• Shorten your hours at the office or quit your job if at all possible. Well, that’s another post, but I mean it.

Now, all this will not keep you out of the stores entirely, but it will make you less tethered to them. It might even give us pause to consider how we turned grocery stores into the new commons. I can’t tell you how many times I’ve run into friends I never see anymore. It’s definitely nice to see them, but kinda sad that that’s the only place I do. It certainly is another example of why shopping scares and depresses me. It has taken over as the primary social experience of our lives.

So if you’re like me and lots of others I am meeting these days, rejoice. There are new, if not easier, ways to go about feeding yourself and your family. And if it’s all the same with you guys, I’d rather visit at the hoedown. In fact, we Portland urban homesteaders are planning one this summer. You don’t have to give up the grocery stores to join us, but if the idea of a hoedown sounds even vaguely good to you, I wager you’ve already got kraut on the counter.

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1. by Matthew Amster-Burton on Jun 25, 2008 at 4:44 PM PDT

I’ve been thinking about these issues, too, and have come to something of a different conclusion. I like going into a supermarket where someone has clearly been working hard to make sure I enjoy my shopping experience (and therefore buy more stuff).

But I shop every single day and often spend only five minutes inside. Whenever I’ve had to do a 90-minute mega-shop, I’ve felt enervated, wrung out, used.

Clothes shopping, though, I am totally with you. And I tried internet grocery shopping and was bored.

2. by Caroline Cummins on Jun 25, 2008 at 5:06 PM PDT

i think it’s the fluorescent lights, man. they make me feel tired as soon as i step inside the big sliding doors.

3. by sj.breeze on Jun 25, 2008 at 7:02 PM PDT

Can’t help it, I love grocery stores. But then, I’m also hyper aware of the marketing and try not to pay attention to it much.
Oh, and I also preserve my own food from our kitchen garden and I only work three days a week, so I suppose I’ve struck a healthy balance between the two opposites...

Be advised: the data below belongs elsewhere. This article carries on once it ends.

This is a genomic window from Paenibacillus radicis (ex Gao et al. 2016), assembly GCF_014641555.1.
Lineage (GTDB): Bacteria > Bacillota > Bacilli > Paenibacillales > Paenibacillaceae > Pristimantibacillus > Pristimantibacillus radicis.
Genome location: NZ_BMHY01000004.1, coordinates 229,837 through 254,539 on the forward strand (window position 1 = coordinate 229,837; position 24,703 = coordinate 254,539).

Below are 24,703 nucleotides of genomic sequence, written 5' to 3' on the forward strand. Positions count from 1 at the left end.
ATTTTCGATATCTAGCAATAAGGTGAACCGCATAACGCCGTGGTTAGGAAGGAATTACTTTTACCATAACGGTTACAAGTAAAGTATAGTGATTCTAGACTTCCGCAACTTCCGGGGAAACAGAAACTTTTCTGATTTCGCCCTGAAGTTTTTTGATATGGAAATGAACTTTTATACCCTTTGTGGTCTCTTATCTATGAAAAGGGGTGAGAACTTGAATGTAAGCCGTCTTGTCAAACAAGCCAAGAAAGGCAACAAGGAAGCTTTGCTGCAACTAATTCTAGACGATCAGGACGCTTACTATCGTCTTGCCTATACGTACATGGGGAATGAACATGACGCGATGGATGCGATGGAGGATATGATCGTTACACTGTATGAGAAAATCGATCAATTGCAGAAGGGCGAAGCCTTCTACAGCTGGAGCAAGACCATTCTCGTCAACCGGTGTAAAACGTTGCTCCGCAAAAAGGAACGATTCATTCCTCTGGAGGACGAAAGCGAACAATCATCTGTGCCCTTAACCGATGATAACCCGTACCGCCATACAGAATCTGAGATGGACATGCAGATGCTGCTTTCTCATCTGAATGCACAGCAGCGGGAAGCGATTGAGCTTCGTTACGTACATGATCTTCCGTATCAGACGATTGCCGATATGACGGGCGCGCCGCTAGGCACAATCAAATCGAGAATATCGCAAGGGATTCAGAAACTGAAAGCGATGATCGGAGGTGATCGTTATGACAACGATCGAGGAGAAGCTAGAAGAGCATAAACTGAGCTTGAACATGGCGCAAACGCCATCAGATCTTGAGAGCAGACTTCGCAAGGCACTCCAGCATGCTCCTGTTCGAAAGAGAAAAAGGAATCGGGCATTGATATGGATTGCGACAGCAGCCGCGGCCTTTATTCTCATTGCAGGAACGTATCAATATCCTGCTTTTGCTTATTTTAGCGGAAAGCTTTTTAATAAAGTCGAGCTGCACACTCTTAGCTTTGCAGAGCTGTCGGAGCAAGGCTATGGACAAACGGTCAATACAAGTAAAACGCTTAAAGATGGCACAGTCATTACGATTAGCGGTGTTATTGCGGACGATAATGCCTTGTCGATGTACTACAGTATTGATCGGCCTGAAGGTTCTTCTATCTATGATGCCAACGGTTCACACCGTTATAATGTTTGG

4. by Fasenfest on Jun 25, 2008 at 7:42 PM PDT

Yeah, I think a balance is definitely important, and scale. It seems if the store is in anyway in scale with my own human form -- not too big and rambling, I’m okay. If there are not too many products and a purveyor reasonably informed about them then that, too, makes it worthwhile. But I guess it is just the sheer volume and hyper aware ethos of some stores that makes me feel a little had. But that is me. Like I said, I’m very sensitive to all of this.

5. by Hélène on Jun 25, 2008 at 8:07 PM PDT

I went with ‘quit your job’. I could not handle this anymore. I mean how can you take care of 3 kids, go to work, have a husband that is gone half of the year for work, do all of the household chores etc. I left work 4 yrs ago and did not look back. My kids are now 18-16-14 yrs old and thank me all the time for making good meals, being there with them. I still don’t love to go shopping but I do have the time.

6. by Fasenfest on Jun 26, 2008 at 7:19 AM PDT

I mean to post more extensively on the job quitting because I know the decision to do so is complex. I also know how many folks cannot imagine or afford to do so by any means. Still, I make the case that we threw the baby out with the bath water when we got to thinking the only way a person validates their personal worth is through the market place or in a “career” or profession.

Like you, I realize how much valuable work and purpose is to be found within the home. And if we are to begin tending to our gardens, homes and family with any measure of unhurried focus then I think a re-evaluation of priorities is on the horizon.

I’m glad you found meaning and appreciation in your decision and am heartened by you willingness to claim it publicly. You know, we are all yet a little sheepish about any decision that smacks of homemaking. Not me - I’m out (or in) and proud.

And finally let me be clear. I ain’t talk’n no Martha Stewart invention here. This is an activist act, a clear and decisive effort to get off the grid of traditional economic systems. But I’m also saying there is a pride to a house, garden, family and community well tended. I guess I’m imagining a world somewhere in between social re-evolution and clean, line dried sheets.

7. by Meadowlarkgurl on Jun 26, 2008 at 10:44 AM PDT

I’ve always wondered about the statement “the only way a person validates their personal worth is through the market place or in a “career” or profession”

Huh? Am I really that messed up that I missed that line of thinking? I go along fine and then I read something like that line and am floored. Am I missing something in that there is an entire line of women who don’t feel they have value unless they have an “important” job/career? I mean, maybe that’s so in New York City or somewhere similar, but in Portland? Even in Bend? (well, Bend... that I might see)

That’s so odd... I actually have a so-called “cool” job (I produce Outdoor Tv and Radio) but I simply don’t care. I only work because the husband says I need to, financially. It pays the bills but it’s not who I am. I am the crackpot woman who’s trying to learn to can and prepare for peak oil and figure out how to get more sun (there goes another tree) in my garden. I am not the TV producer. Yuck. Truth be told, I’m not even a very big fan of tv. :(

So, I guess the real question is whether this “self worth” issue referenced above is truly that pervasive or if it’s something we just think everybody ELSE is feeling?